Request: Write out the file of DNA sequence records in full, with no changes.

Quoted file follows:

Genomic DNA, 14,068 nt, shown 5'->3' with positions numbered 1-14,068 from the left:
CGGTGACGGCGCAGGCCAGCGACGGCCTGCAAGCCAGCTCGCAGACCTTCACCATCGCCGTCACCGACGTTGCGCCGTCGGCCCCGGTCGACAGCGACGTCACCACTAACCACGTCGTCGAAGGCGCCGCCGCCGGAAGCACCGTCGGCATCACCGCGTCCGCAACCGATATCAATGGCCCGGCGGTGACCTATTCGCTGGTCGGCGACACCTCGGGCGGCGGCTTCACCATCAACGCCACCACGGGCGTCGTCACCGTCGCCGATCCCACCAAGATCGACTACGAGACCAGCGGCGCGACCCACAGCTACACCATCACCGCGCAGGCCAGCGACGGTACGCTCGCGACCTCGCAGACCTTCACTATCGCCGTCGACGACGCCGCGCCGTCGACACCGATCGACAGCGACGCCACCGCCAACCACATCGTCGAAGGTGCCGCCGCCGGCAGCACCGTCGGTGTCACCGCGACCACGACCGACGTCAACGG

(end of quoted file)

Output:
Genomic DNA, 14,068 nt, shown 5'->3' with positions numbered 1-14,068 from the left:
CGGTGACGGCGCAGGCCAGCGACGGCCTGCAAGCCAGCTCGCAGACCTTCACCATCGCCGTCACCGACGTTGCGCCGTCGGCCCCGGTCGACAGCGACGTCACCACTAACCACGTCGTCGAAGGCGCCGCCGCCGGAAGCACCGTCGGCATCACCGCGTCCGCAACCGATATCAATGGCCCGGCGGTGACCTATTCGCTGGTCGGCGACACCTCGGGCGGCGGCTTCACCATCAACGCCACCACGGGCGTCGTCACCGTCGCCGATCCCACCAAGATCGACTACGAGACCAGCGGCGCGACCCACAGCTACACCATCACCGCGCAGGCCAGCGACGGTACGCTCGCGACCTCGCAGACCTTCACTATCGCCGTCGACGACGCCGCGCCGTCGACACCGATCGACAGCGACGCCACCGCCAACCACATCGTCGAAGGTGCCGCCGCCGGCAGCACCGTCGGTGTCACCGCGACCACGACCGACGTCAACGG